lifeEleven babies are stillborn every day in the UK, yet no one speaks about this silent tragedy
Blackpool is expected to become one of the first places to introduce the Government’s controversial new Public Space Protection Orders (PSPOs)

Parties threaten resort's image as a family destination

Life and Style
Northern soul mecca the Wigan Casino
fashionGone are the punks, casuals, new romantics, ravers, skaters, crusties. Now all kids look the same
Life and Style

I Am Bread could actually be a challenging and nuanced title

Caption competition
Caption competition
Latest stories from i100
Daily Quiz
Have you tried new the Independent Digital Edition apps?
Independent Dating

By clicking 'Search' you
are agreeing to our
Terms of Use.

Career Services

Day In a Page

Two super-sized ships have cruised into British waters, but how big can these behemoths get?

Super-sized ships: How big can they get?

Two of the largest vessels in the world cruised into UK waters last week
British doctors on brink of 'cure' for paralysis with spinal cord treatment

British doctors on brink of cure for paralysis

Sufferers can now be offered the possibility of cure thanks to a revolutionary implant of regenerative cells
Ranked seventh in world’s best tourist cities - not London, or Edinburgh, but Salisbury

Salisbury ranked seventh in world’s best tourist cities

The city is home to one of the four surviving copies of the Magna Carta, along with the world’s oldest mechanical clock
Let's talk about loss

We need to talk about loss

Secrecy and silence surround stillbirth
Will there be an all-female mission to Mars?

Will there be an all-female mission to Mars?

Women may be better suited to space travel than men are
Oscar Pistorius sentencing: The athlete's wealth and notoriety have provoked a long overdue debate on South African prisons

'They poured water on, then electrified me...'

If Oscar Pistorius is sent to jail, his experience will not be that of other inmates
James Wharton: The former Guard now fighting discrimination against gay soldiers

The former Guard now fighting discrimination against gay soldiers

Life after the Army has brought new battles for the LGBT activist James Wharton
Ebola in the US: Panic over the virus threatens to infect President Obama's midterms

Panic over Ebola threatens to infect the midterms

Just one person has died, yet November's elections may be affected by what Republicans call 'Obama's Katrina', says Rupert Cornwell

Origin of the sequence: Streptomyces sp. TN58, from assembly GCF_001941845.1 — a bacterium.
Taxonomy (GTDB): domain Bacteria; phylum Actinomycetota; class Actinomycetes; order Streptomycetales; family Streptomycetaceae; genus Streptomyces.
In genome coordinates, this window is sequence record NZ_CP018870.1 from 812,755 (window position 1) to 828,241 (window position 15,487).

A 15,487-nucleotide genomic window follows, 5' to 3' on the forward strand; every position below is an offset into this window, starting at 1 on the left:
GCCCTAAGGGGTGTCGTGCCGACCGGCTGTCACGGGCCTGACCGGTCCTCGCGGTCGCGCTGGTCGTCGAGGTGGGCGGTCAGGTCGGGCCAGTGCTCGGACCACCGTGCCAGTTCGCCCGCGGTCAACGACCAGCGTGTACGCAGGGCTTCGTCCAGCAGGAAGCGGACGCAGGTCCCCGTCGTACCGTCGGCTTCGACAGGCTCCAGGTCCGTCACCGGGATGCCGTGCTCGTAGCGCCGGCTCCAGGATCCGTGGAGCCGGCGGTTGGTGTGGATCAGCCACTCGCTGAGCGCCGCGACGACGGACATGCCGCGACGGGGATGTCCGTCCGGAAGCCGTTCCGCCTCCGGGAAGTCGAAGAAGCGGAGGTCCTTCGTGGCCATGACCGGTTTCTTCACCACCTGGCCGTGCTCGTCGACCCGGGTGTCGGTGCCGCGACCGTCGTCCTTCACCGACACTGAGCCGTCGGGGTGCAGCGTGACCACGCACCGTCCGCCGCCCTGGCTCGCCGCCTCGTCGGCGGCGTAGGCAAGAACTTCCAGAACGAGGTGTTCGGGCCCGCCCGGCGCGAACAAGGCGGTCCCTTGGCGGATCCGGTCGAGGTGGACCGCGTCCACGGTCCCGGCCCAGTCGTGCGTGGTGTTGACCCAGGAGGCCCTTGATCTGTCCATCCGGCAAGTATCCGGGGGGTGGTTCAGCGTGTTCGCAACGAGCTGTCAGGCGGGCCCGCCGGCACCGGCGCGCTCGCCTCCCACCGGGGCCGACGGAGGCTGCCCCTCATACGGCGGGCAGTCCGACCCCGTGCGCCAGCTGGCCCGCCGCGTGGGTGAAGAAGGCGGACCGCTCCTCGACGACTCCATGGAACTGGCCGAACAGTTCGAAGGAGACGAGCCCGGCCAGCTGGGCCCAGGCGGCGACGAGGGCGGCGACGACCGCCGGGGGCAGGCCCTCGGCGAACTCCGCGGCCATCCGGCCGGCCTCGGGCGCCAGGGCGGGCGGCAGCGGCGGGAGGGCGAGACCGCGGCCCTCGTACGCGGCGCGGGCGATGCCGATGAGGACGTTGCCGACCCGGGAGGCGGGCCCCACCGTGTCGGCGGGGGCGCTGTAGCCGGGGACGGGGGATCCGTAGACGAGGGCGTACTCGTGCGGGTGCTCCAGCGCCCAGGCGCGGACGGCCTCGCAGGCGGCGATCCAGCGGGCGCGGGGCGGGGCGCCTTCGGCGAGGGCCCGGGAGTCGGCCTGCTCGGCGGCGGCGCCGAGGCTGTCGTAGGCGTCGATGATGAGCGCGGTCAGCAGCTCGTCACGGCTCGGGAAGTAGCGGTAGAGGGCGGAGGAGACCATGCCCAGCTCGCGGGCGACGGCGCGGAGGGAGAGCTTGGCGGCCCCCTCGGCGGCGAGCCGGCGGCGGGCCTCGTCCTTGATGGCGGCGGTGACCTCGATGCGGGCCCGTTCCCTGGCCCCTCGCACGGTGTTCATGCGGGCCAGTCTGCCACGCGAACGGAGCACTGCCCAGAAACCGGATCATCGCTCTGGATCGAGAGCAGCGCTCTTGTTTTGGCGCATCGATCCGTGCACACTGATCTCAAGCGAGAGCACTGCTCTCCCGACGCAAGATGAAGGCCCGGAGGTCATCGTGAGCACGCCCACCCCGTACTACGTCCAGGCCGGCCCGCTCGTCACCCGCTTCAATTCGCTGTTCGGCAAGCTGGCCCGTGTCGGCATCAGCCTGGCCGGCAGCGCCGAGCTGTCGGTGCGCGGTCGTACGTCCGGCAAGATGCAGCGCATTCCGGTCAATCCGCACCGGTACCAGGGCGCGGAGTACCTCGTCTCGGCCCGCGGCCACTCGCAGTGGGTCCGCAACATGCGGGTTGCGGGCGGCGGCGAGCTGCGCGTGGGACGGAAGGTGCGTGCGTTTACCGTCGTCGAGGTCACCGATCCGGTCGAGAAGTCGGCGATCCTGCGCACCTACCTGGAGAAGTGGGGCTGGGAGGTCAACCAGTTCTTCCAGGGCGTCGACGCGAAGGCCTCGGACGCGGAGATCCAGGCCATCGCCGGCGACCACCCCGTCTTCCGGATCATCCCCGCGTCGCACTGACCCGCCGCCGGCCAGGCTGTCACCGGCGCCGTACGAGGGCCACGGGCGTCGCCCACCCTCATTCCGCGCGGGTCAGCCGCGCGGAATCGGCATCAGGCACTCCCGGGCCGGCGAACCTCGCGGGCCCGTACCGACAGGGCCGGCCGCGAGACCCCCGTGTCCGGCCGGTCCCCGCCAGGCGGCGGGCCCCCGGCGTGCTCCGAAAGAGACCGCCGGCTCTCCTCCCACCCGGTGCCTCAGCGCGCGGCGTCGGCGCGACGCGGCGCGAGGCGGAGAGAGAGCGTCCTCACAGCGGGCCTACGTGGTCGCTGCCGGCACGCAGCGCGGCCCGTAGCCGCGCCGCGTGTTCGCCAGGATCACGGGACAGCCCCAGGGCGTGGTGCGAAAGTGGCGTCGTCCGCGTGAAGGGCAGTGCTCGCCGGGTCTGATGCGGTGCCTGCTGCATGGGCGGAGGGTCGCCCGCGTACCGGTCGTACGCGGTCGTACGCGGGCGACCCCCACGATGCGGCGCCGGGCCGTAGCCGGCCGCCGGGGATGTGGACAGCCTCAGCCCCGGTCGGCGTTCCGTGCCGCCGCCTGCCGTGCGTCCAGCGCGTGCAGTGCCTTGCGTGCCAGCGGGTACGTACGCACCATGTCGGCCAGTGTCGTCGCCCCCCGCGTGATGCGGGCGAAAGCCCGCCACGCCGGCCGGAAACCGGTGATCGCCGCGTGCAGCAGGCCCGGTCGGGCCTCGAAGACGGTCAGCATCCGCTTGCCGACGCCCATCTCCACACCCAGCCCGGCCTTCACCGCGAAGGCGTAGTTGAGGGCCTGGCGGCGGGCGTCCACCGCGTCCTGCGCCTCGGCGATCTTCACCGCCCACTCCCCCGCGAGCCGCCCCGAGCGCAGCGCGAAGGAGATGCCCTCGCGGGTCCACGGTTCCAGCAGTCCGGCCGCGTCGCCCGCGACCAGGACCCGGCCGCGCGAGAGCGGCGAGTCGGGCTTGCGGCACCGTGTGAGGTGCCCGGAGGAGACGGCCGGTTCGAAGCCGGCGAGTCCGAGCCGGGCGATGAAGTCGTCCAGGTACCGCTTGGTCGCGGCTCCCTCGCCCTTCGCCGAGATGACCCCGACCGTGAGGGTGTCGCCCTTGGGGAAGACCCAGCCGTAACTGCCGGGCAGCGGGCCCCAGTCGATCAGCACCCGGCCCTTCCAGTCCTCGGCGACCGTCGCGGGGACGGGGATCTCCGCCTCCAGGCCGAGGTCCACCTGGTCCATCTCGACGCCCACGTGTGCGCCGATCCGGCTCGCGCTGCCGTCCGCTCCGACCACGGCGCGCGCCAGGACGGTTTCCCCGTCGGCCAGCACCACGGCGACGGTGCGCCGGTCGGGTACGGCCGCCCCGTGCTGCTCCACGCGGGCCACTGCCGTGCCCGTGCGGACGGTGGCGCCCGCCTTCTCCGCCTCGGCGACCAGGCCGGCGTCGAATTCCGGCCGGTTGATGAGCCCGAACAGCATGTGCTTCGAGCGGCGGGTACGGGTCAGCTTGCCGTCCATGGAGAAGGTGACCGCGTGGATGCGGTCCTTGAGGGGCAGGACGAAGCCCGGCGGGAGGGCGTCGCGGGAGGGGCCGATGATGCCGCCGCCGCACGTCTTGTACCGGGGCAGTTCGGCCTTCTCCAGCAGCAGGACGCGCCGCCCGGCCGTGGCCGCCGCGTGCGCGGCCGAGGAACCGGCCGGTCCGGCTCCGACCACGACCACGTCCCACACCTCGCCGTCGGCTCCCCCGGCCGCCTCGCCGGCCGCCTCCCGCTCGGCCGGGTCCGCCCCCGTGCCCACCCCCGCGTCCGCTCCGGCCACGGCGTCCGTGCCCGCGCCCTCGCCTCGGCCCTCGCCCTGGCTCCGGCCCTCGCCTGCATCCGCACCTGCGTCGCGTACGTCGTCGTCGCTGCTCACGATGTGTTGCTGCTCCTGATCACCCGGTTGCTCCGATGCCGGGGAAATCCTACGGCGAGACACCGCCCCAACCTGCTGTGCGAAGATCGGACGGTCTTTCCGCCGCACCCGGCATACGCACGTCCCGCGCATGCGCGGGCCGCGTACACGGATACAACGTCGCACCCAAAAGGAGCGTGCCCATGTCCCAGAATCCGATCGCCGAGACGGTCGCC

Premier League coaches join the RSC to swap the tricks of their trades

Darling, you were fabulous! But offside...

Premier League coaches are joining the RSC to learn acting skills, and in turn they will teach its actors to play football. Nick Clark finds out why
How to dress with authority: Kirsty Wark and Camila Batmanghelidjh discuss the changing role of fashion in women's workwear

How to dress with authority

Kirsty Wark and Camila Batmanghelidjh discuss the changing role of fashion in women's workwear
New book on Joy Division's Ian Curtis sheds new light on the life of the late singer

New book on Ian Curtis sheds fresh light on the life of the late singer

'Joy Division were making art... Ian was for real' says author Jon Savage
Sean Harris: A rare interview with British acting's secret weapon

Sean Harris: A rare interview with British acting's secret weapon

The Bafta-winner talks Hollywood, being branded a psycho, and how Barbra Streisand is his true inspiration
Tim Minchin, interview: The musician, comedian and world's favourite ginger is on scorching form

Tim Minchin interview

For a no-holds-barred comedian who is scathing about woolly thinking and oppressive religiosity, he is surprisingly gentle in person
Boris Johnson's boozing won't win the puritan vote

Boris's boozing won't win the puritan vote

Many of us Brits still disapprove of conspicuous consumption – it's the way we were raised, says DJ Taylor
Ash frontman Tim Wheeler reveals how he came to terms with his father's dementia

Tim Wheeler: Alzheimer's, memories and my dad

Wheeler's dad suffered from Alzheimer's for three years. When he died, there was only one way the Ash frontman knew how to respond: with a heartfelt solo album